A similar regime existed for export quotas, allowing those who obtained an export license to benefit from the huge gap between the domestic price and the international price. Another legacy of the Soviet Union was a system of directed credits, essentially highly subsidized loans to agriculture and industry. At rates of interest that were absurdly negative in real terms, the demand for them was unusually strong and, of course, the criteria for allocation opaque in the extreme.
While it is easy to see the incentives for bribes provided by such examples, the resulting losses in economic efficiency are likewise evident. Directed credits in Russia did not generally end up with farmers. Rather they ended up with the highest bidder who then used the proceeds to buy foreign exchange and finance capital flight (the credits themselves were never paid back or were paid in deeply depreciated rubles). Export quotas resulted in massive losses for the Russian budget, at a time when the country was going through a severe economic contraction and when, therefore, there were enormous pressures for increased social spending. Susan Rose-Ackerman, one of the leading experts on corruption, calls the above kind of bribery, bribes that clear the market or that equate supply and demand.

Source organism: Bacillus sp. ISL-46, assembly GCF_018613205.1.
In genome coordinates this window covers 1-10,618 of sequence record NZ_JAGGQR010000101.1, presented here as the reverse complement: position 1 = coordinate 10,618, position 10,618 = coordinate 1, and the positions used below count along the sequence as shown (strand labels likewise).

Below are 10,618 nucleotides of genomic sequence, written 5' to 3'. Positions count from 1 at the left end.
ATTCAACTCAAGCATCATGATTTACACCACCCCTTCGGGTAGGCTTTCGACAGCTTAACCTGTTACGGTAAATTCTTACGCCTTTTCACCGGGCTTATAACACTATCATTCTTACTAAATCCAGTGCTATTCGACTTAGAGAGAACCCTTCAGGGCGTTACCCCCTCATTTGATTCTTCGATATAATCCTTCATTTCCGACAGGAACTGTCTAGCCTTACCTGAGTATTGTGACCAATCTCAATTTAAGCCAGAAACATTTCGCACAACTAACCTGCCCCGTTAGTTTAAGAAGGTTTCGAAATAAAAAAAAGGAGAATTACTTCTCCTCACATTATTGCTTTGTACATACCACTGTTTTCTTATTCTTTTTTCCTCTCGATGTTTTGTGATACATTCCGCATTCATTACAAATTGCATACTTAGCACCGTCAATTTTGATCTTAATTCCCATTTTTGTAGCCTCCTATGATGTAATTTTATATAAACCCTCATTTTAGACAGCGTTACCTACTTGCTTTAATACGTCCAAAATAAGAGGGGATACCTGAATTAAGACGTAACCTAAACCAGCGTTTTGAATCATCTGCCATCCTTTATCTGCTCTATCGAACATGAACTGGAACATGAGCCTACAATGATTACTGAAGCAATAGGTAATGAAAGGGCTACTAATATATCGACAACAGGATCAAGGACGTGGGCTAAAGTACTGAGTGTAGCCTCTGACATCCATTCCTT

Some bribes are offered as incentive payments for bureaucrats. These can take a variety of forms, such as “speed money,” ubiquitous in many parts of the world, and typically used to “facilitate” some transaction, to jump the queue, and so on. Some economists have argued that this could improve efficiency since incentives are provided to work more quickly and those who value their time highly can move faster. Gunnar Myrdal (1968), however, has pointed out that, over time, incentives could work the other way: bureaucrats will deliberately slow things down or, worse, will find imaginary obstacles or themselves create new obstacles, in order to attract facilitation fees. So, in the end, “speed money” is not paid to speed things up but rather to avoid delays artificially created by corrupt bureaucrats. Indeed, some of the regulations enforced in many parts of the world are so devoid of rationality that one can only infer that they were introduced to create opportunities for bribery. Far from being a way to enhance efficiency, paying bribes preserves and strengthens the bribery machinery. This is a vast subject. The reader can find many more examples here. In our next blog we will turn our attention to the issue of the various consequences or effects of corruption.